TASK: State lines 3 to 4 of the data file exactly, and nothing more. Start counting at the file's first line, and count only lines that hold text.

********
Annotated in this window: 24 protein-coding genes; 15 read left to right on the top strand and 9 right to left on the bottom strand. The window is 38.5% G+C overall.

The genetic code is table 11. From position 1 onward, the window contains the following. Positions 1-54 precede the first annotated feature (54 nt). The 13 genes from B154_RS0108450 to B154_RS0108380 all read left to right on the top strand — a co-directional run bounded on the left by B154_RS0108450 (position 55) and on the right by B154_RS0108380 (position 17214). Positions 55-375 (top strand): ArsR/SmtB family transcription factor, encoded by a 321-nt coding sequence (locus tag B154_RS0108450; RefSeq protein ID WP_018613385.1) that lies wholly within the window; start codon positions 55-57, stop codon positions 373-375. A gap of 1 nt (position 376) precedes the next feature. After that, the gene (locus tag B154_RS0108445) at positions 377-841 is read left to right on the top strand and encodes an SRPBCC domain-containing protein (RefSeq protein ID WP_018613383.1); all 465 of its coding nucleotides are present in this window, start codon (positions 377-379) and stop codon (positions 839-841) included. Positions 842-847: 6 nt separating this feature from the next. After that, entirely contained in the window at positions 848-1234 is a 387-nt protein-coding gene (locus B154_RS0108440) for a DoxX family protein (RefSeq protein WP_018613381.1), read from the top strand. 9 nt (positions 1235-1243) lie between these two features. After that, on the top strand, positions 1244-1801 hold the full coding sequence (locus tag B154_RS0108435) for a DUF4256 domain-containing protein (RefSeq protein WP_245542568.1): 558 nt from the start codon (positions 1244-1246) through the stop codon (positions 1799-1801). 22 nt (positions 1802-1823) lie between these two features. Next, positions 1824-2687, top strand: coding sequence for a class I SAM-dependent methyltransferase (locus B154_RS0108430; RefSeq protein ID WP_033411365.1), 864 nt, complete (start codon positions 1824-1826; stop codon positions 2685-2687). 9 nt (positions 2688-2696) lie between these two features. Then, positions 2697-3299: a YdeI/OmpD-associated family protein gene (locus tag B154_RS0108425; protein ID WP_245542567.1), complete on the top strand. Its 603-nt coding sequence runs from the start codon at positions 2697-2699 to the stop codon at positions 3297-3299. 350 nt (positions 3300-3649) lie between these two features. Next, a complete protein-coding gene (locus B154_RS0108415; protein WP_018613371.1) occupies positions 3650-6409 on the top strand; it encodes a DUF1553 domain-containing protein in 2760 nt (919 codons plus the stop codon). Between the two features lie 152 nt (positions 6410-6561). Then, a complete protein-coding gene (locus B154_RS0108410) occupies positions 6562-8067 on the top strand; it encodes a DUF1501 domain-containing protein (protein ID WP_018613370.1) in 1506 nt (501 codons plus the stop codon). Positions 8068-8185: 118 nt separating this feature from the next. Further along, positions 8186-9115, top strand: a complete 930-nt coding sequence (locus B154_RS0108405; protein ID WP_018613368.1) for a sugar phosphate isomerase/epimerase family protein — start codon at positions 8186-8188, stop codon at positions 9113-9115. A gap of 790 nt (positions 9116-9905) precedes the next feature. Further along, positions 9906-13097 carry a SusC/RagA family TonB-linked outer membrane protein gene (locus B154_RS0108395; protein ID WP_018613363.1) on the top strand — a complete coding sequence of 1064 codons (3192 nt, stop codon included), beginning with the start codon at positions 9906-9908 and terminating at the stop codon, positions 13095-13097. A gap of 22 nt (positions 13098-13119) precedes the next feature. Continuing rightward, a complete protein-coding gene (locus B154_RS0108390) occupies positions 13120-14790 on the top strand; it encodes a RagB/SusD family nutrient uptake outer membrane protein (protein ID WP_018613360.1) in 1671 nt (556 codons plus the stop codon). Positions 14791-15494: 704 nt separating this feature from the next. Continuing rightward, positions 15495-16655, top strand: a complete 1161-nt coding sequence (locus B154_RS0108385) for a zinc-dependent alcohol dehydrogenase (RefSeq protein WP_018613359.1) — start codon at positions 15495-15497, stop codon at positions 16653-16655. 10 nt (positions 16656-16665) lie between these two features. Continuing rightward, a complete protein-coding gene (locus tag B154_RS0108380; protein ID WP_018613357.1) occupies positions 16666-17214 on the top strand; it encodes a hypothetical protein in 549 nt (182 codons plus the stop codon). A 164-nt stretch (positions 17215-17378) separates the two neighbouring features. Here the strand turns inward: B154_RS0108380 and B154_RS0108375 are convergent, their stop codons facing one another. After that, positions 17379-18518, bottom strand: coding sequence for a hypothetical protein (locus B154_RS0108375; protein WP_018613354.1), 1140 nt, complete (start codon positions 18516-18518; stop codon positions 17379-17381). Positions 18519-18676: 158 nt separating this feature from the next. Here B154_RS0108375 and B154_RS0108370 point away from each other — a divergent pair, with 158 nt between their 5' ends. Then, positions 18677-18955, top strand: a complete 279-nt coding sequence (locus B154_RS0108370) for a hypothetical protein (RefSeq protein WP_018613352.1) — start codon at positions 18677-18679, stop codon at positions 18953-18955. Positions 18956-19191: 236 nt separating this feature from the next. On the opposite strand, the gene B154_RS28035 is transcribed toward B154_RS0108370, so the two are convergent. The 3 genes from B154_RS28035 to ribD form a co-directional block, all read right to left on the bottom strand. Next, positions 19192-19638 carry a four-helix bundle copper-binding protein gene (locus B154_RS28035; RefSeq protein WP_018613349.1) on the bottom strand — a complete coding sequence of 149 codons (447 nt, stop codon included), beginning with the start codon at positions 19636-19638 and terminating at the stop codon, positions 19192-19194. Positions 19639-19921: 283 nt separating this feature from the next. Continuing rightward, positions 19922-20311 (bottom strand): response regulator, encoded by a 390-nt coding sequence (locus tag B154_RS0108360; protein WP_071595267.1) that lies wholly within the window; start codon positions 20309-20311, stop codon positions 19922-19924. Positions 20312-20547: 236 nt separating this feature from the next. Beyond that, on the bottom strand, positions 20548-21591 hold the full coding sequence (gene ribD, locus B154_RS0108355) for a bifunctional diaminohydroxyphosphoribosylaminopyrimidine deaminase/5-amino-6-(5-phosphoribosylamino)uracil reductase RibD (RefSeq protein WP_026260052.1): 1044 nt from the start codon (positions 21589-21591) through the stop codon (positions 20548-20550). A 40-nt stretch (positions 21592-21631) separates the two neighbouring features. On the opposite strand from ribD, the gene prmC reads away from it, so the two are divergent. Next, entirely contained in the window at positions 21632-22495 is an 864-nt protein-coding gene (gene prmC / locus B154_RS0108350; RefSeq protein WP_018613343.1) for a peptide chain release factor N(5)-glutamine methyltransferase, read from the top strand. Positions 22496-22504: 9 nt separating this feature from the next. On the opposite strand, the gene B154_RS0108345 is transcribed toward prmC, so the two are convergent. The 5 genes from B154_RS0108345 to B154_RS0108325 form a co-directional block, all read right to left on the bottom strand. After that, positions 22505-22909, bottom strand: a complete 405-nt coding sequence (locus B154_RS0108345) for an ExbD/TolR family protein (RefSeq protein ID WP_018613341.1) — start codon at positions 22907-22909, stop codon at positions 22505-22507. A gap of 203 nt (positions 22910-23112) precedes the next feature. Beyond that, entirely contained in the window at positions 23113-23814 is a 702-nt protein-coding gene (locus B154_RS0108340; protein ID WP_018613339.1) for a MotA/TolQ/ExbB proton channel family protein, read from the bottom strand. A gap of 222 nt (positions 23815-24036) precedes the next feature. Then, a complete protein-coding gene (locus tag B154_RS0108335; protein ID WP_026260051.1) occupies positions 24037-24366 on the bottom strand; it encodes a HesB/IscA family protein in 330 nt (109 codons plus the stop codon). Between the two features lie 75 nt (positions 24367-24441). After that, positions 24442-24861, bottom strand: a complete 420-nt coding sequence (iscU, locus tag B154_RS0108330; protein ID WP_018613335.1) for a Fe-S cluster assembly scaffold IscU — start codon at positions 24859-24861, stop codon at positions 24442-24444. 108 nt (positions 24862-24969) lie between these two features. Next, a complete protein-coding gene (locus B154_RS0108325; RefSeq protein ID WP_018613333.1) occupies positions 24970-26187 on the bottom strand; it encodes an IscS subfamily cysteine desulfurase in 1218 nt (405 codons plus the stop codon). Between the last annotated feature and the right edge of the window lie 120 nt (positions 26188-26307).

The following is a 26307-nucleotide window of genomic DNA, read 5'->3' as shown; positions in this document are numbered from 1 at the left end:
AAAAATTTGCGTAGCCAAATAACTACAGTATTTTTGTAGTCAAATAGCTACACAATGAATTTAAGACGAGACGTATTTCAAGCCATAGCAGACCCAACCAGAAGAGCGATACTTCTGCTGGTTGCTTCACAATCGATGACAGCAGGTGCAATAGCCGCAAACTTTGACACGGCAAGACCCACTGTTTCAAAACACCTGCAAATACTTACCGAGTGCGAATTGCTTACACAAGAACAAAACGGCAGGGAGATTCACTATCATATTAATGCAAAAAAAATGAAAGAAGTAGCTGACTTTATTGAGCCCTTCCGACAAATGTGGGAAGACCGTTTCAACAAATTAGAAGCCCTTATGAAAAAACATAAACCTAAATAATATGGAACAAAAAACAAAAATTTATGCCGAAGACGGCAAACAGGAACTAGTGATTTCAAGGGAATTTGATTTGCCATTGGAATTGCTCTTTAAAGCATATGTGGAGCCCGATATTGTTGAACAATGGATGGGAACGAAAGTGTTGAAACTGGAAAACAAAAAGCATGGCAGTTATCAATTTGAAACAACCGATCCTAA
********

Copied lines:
The following is a 26307-nucleotide window of genomic DNA, read 5'->3' as shown; positions in this document are numbered from 1 at the left end:
AAAAATTTGCGTAGCCAAATAACTACAGTATTTTTGTAGTCAAATAGCTACACAATGAATTTAAGACGAGACGTATTTCAAGCCATAGCAGACCCAACCAGAAGAGCGATACTTCTGCTGGTTGCTTCACAATCGATGACAGCAGGTGCAATAGCCGCAAACTTTGACACGGCAAGACCCACTGTTTCAAAACACCTGCAAATACTTACCGAGTGCGAATTGCTTACACAAGAACAAAACGGCAGGGAGATTCACTATCATATTAATGCAAAAAAAATGAAAGAAGTAGCTGACTTTATTGAGCCCTTCCGACAAATGTGGGAAGACCGTTTCAACAAATTAGAAGCCCTTATGAAAAAACATAAACCTAAATAATATGGAACAAAAAACAAAAATTTATGCCGAAGACGGCAAACAGGAACTAGTGATTTCAAGGGAATTTGATTTGCCATTGGAATTGCTCTTTAAAGCATATGTGGAGCCCGATATTGTTGAACAATGGATGGGAACGAAAGTGTTGAAACTGGAAAACAAAAAGCATGGCAGTTATCAATTTGAAACAACCGATCCTAA